Taste-aversion conditioning, but not immunosuppression conditioning, occurs under partial water deprivation

J Gen Psychol. 2009 Jan;136(1):71-89. doi: 10.3200/GENP.136.1.71-90.

Abstract

The authors investigated whether conditioned taste aversion and immunosuppression took place when water was available during conditioning and test protocols. The authors elicited taste-aversion conditioning and immunosuppression in outbred CD1-strain mice by pairing a conditioned stimulus (sucrose or saccharin solution) with an unconditioned stimulus (cyclophosphamide) that causes gastrointestinal upset and is immunosuppressive. The authors introduced a new conditioning protocol: 5 pairings of a saccharin solution with a low-dose injection of cyclophosphamide. Under these conditions, the authors generated conditioned aversion to saccharin but did not generate conditioned decrease of the antibody response. The authors conclude that taste-aversion conditioning, but not immunosuppression conditioning, occurred under partial water deprivation.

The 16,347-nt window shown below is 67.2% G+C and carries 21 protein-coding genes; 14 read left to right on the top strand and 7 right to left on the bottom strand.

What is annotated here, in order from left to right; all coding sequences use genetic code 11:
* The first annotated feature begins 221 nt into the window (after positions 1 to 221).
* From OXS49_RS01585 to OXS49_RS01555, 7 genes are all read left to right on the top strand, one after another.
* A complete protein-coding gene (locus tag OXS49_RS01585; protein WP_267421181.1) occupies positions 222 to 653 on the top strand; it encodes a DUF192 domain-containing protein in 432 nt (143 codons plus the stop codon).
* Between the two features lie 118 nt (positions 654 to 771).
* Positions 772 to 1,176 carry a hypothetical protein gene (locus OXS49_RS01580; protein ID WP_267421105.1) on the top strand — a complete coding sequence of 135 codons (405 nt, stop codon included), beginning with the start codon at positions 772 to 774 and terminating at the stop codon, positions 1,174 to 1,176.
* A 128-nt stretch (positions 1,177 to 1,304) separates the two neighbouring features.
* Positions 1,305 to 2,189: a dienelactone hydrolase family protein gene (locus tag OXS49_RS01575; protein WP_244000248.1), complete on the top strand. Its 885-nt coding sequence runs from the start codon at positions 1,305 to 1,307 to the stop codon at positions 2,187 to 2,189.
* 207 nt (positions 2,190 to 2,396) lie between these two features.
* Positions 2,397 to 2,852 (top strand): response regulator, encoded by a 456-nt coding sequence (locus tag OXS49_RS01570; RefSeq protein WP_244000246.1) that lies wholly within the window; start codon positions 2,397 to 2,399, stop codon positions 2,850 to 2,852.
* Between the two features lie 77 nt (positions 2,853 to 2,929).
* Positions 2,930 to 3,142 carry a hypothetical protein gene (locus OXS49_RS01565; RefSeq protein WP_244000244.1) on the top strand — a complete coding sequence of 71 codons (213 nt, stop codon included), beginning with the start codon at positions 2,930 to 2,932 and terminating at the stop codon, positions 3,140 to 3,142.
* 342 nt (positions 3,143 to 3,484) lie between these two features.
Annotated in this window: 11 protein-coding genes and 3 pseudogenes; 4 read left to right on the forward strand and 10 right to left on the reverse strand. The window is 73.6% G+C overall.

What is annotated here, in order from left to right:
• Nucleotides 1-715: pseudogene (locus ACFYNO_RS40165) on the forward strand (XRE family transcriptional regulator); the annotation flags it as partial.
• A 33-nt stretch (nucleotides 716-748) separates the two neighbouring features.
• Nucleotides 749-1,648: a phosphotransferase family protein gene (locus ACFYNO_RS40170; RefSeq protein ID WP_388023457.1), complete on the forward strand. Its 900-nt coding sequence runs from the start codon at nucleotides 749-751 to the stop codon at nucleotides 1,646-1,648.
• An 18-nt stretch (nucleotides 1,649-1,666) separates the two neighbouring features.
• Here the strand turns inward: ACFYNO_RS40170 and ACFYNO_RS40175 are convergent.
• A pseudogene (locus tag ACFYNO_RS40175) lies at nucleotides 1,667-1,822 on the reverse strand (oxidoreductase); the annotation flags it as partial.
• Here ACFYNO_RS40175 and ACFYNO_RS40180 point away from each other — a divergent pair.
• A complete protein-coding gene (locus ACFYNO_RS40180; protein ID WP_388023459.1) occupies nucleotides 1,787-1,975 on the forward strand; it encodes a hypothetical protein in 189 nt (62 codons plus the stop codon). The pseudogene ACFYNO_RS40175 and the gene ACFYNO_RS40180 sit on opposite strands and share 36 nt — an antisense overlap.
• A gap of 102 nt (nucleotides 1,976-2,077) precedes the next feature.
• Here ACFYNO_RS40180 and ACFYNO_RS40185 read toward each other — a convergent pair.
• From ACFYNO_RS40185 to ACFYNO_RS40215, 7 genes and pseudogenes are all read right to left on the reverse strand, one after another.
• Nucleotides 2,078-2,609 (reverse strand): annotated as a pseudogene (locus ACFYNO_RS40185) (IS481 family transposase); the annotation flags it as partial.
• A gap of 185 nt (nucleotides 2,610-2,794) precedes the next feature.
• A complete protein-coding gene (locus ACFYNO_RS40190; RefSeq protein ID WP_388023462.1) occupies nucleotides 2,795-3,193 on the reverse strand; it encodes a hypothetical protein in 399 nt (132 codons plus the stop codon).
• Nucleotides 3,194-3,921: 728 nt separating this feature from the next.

Publication types

  • Research Support, Non-U.S. Gov't

MeSH terms

  • Animals
  • Antibody Formation / immunology
  • Antibody Formation / physiology
  • B-Lymphocytes / immunology
  • Conditioning, Classical / physiology*
  • Cyclophosphamide / toxicity
  • Dose-Response Relationship, Drug
  • Female
  • Hemocyanins / immunology
  • Immunoglobulin M / blood
  • Immunosuppression*
  • Male
  • Mice
  • Saccharin
  • Sucrose
  • Taste / immunology*
  • Water Deprivation / physiology*

Substances

  • Immunoglobulin M
  • Sucrose
  • Cyclophosphamide
  • Hemocyanins
  • Saccharin
  • keyhole-limpet hemocyanin